2020 Foreword Indie Award Winner in the “Health” Category
Why do we get cancer? Is it our modern diets and unhealthy habits? Chemicals in the environment? An unwelcome genetic inheritance? Or is it just bad luck?
The answer is all of these and none of them. We get cancer because we can't avoid it—it's a bug in the system of life itself.
Cancer exists in nearly every animal and has afflicted humans as long as our species has walked the earth. In Rebel Cell: Cancer, Evolution, and the New Science of Life's Oldest Betrayal, Kat Arney reveals the secrets of our most formidable medical enemy, most notably the fact that it isn't so much a foreign invader as a double agent: cancer is hardwired into the fundamental processes of life. New evidence shows that this disease is the result of the same evolutionary changes that allowed us to thrive. Evolution helped us outsmart our environment, and it helps cancer outsmart its environment as well—alas, that environment is us.
Explaining why "everything we know about cancer is wrong," Arney, a geneticist and award-winning science writer, guides readers with her trademark wit and clarity through the latest research into the cellular mavericks that rebel against the rigid biological "society" of the body and make a leap towards anarchy.
We need to be a lot smarter to defeat such a wily foe—smarter even than Darwin himself. In this new world, where we know that every cancer is unique and can evolve its way out of trouble, the old models of treatment have reached their limits. But we are starting to decipher cancer's secret evolutionary playbook, mapping the landscapes in which these rogue cells survive, thrive, or die, and using this knowledge to predict and confound cancer's next move.
Rebel Cell is a story about life and death, hope and hubris, nature and nurture. It's about a new way of thinking about what this disease really is and the role it plays in human life. Above all, it's a story about where cancer came from, where it's going, and how we can stop it.
About the Author
Dr. Kat Arney is a leading British science writer, broadcaster, and public speaker. Her previous books are Herding Hemingway's Cats: Understanding How Our Genes Work and How to Code a Human. Kat has a degree in natural sciences and a PhD in developmental genetics from Cambridge University and was a key part of the science communications team at Cancer Research UK from 2004-2016, co-founding the charity's award-winning science blog and acting as a principal media spokesperson. As a writer, her work has featured in Wired, the Daily Mail, Nature, Mosaic, New Scientist, and more. She has fronted several BBC Radio 4 science documentaries, as well as the comedy factual series Did the Victorians Ruin the World? and presents the fortnightly Genetics Unzipped podcast.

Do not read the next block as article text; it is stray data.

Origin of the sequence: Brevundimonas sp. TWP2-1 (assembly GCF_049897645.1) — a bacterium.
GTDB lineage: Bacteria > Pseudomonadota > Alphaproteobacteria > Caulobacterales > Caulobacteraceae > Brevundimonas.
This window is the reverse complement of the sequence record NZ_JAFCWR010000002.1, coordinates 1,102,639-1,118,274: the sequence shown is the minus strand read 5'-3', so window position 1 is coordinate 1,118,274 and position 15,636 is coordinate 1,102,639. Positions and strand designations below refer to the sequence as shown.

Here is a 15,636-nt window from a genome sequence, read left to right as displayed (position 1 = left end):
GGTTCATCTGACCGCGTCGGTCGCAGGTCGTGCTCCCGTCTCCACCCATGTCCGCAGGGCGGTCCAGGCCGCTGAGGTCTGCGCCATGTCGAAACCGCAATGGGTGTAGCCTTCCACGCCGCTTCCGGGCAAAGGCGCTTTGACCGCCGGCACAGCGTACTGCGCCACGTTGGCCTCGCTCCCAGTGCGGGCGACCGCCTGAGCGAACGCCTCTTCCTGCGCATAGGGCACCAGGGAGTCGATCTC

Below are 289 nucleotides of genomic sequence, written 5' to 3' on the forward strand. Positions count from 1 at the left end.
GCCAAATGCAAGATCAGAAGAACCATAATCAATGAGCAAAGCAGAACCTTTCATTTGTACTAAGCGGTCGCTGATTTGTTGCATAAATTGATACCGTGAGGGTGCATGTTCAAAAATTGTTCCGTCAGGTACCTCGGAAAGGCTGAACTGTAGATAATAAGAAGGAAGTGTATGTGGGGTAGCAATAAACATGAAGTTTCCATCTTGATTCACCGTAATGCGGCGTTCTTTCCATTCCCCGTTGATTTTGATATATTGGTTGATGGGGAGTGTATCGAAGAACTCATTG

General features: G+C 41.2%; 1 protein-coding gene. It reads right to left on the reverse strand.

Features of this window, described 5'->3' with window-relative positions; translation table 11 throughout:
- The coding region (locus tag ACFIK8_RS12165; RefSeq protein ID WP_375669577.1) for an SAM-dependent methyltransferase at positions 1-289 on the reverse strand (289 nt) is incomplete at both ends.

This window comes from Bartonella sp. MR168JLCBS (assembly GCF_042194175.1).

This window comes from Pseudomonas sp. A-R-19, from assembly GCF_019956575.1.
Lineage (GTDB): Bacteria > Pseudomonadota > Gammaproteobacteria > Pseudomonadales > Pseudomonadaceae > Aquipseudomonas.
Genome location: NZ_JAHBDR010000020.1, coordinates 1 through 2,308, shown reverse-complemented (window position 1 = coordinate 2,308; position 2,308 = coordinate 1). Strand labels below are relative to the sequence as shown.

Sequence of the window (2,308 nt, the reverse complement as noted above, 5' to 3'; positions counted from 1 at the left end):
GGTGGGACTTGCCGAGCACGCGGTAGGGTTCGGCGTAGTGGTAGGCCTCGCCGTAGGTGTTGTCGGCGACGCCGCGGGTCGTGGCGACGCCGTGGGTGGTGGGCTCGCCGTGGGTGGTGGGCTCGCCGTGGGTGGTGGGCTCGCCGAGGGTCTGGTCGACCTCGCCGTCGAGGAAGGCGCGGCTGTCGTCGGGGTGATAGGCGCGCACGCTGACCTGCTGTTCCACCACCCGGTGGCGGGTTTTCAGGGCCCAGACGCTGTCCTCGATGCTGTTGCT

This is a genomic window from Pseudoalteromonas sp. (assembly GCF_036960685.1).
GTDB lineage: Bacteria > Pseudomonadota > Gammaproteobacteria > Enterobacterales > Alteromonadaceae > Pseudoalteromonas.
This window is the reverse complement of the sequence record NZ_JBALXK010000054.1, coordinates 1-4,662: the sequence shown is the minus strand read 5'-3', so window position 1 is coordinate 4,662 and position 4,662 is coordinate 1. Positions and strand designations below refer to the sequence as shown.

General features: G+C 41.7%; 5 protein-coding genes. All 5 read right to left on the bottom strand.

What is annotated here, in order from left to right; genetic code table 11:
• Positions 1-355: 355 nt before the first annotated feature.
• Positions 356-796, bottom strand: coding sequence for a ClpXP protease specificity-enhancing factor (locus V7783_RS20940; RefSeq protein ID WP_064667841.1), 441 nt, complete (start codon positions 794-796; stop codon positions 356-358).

"This book is packed with big ideas about life. Every chapter has something in it which made me think wow. Having worked in a major cancer charity for many years, Arney writes with genuine in-depth understanding and is a perfect guide."
—Daniel M. Davis, author of The Beautiful Cure
"Better than just a history or scientific rundown of cancer, Kat Arney presents a philosophy for how to think about cancer."
—Zach Weinersmith, coauthor of Soonish and creator of Saturday Morning Breakfast Cereal
"Kat Arney is a science writer for all of us—a powerful and talented storyteller."
—Stephen McGann, author and actor on Call the Midwife
"A crystal clear reappraisal of the story behind that word we fear to mention. If you want to know your enemy, read this book. A myth-busting masterclass in science writing."
—Dallas Campbell, science broadcaster and author of Ad Astra
"Forget magic bullets and much-hyped miracle cures; to improve the chances of cancer patients we need revolutionary new thinking. And that new thinking, Arney forcefully argues, is evolutionary . . . This lively, scholarly, and accessible book should be essential reading for oncologists the world over and powerfully demonstrates that nothing in biology, cancer included, makes sense except in the light of evolution."
—Laurence D. Hurst, director of the Milner Centre for Evolution and president of the Genetics Society
"Kat Arney does it again: taking the complex and making it easy to grasp, demystifying the mysterious, asking the right questions and finding the surprising answers—and all with rollicking good humor and bonhomie. The war on cancer would itself be far more advanced if its practitioners knew how to communicate with us and each other as well as Kat does in this mind-thrilling page turner."
—Mark Stevenson, futurist and author of We Do Things Differently: The Outsiders Rebooting Our World